Thus, we could establish risk groups for IERR based on post-translational variations of DPP if the latter was correlated with haplotypes for DPP, since these haplotypes exist in large quantities for this protein2323. Song YL, Wang CN, Fan MW, Su B, Bian Z. Dentin phosphoprotein frameshift mutations in hereditary dentin disorders and their variation patterns in normal human population. J Med Genet. 2008;45(7):457-64. and are seen in the normal population as single silent nucleotide polymorphisms (SNPs). In other words, extensive variations in SNPs for DDP and its alleged post-translational modifications could be correlated. There could also exist some correlation with the degree of IERR, whether affecting or not dentin biomineralization at the molecular level, but not to the clinical one.

In 2007, Kimchi-Sarfaty et al2424. Kimchi-Sarfaty C, Oh JM, Kim IW. A "Silent" Polymorphism in the MDR1 Gene changes substrate specificity. Science. 2007;315(5811):525-8. Epub 2006 Dec 21. found SNPs which do not alter the genetic code, but change the function of the protein in which they occur This was reported in the gene of multidrug resistance - and the change of its product: P-glycoprotein (P-gp), which results in changes in the inhibition to drugs. This was explained by conformational changes, with the hypothesis that SNPs alter the time of cotranslational protein folding and P-gp insertion within the membrane, thereby altering the structure of the substrate and the sites of inhibition.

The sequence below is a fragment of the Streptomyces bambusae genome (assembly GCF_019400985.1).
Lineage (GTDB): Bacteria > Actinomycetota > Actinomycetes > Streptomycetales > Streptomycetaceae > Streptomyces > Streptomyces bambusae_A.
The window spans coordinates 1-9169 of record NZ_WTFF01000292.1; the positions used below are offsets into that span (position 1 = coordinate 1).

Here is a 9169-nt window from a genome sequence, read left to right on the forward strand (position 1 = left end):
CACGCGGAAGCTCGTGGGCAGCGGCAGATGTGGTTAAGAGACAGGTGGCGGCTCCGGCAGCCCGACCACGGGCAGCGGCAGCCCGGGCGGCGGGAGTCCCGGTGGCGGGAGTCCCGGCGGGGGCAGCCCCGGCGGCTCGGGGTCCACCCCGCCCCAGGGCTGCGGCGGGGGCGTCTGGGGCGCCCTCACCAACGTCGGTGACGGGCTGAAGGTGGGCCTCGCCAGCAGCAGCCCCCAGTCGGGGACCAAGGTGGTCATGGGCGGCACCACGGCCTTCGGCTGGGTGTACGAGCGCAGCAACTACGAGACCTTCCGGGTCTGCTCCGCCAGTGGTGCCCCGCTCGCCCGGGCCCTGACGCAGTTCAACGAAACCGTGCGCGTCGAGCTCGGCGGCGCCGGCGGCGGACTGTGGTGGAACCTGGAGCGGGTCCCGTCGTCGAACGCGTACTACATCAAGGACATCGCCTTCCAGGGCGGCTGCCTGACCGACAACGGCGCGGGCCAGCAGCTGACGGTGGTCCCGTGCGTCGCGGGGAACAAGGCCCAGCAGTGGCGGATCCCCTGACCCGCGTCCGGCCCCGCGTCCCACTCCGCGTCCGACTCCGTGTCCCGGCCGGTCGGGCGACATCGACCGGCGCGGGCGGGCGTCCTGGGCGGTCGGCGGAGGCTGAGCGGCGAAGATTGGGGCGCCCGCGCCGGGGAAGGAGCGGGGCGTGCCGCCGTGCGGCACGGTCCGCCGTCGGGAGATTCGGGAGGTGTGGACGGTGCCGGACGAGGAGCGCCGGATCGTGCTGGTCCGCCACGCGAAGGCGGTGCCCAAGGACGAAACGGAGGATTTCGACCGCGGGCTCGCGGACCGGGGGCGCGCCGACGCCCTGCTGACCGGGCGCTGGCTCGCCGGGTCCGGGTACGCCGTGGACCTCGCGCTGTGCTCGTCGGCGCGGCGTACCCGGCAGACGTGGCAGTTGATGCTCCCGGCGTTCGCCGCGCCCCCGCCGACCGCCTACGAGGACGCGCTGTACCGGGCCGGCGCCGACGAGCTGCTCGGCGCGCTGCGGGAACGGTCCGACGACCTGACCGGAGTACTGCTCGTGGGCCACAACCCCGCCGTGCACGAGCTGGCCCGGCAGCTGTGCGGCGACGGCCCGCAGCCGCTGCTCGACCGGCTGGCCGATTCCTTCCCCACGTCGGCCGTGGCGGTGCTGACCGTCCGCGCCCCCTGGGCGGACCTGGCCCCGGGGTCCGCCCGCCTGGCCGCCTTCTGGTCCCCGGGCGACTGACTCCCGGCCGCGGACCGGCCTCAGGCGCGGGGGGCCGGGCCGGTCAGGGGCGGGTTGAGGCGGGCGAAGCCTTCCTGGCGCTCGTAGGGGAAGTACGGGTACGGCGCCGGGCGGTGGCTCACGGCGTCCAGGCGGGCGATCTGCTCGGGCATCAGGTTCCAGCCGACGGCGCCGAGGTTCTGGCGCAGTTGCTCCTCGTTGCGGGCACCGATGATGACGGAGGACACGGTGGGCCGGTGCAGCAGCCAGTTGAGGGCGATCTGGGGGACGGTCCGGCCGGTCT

In an insight about the subject, Komar2525. Komar AA. SNPs, silent but not invisible. Science. 2007;315(5811):466-7. reported that despite the fact that the codon was degenerated, meaning that many amino acids are represented by more than a triple nucleotide (and these codons are synonymous with respect to translational process), these SNPs are considered silent. This changes the composition of the constituent amino acids of the protein they refer to, and there is no discernible effect on the function of the gene or on the phenotype, there is a change in mRNA translation kinetics in ribosomes, which leads to changes in the final protein structure ("folding") and, therefore, in its function.2525. Komar AA. SNPs, silent but not invisible. Science. 2007;315(5811):466-7. The author concludes that SNPs mufflers can contribute to the development and progress of certain diseases.2525. Komar AA. SNPs, silent but not invisible. Science. 2007;315(5811):466-7.

CONCLUSION

To date, molecular diagnostic kits for detection of IERR at the clinical level have not yet been developed. No consensus has been reached on the use of these dentin proteins as IERR markers. Further high-resolution protein research methods searching for new molecular markers are still necessary. Two-dimensional electrophoresis followed by mass spectrometry (MALDI-TOF) is the technique of choice for this task.

This new protein extraction technique opens up the possibility to use two-dimensional electrophoresis, since the traditional extraction method used by several authors does not allow isoelectric focusing, necessary for 2-DE gels, to be carried out.

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  • " The author reports no commercial, proprietary or financial interest in the products or companies described in this article.
  • " Patients displayed in this article previously approved the use of their facial and intraoral photographs.

Publication Dates

  • Publication in this collection
    Nov-Dec 2014

History

  • Received
    06 Sept 2013
  • Accepted
    15 Apr 2014